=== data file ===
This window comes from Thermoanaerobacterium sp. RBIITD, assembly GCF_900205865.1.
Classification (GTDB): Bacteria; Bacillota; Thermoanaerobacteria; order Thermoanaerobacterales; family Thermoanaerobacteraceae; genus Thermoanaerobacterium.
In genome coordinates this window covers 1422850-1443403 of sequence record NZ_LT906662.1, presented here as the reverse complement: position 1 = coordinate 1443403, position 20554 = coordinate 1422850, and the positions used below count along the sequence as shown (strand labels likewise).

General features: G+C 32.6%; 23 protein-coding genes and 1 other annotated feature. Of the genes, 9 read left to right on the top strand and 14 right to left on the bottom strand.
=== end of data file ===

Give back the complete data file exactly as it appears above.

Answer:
This window comes from Thermoanaerobacterium sp. RBIITD, assembly GCF_900205865.1.
Classification (GTDB): Bacteria; Bacillota; Thermoanaerobacteria; order Thermoanaerobacterales; family Thermoanaerobacteraceae; genus Thermoanaerobacterium.
In genome coordinates this window covers 1422850-1443403 of sequence record NZ_LT906662.1, presented here as the reverse complement: position 1 = coordinate 1443403, position 20554 = coordinate 1422850, and the positions used below count along the sequence as shown (strand labels likewise).

General features: G+C 32.6%; 23 protein-coding genes and 1 other annotated feature. Of the genes, 9 read left to right on the top strand and 14 right to left on the bottom strand.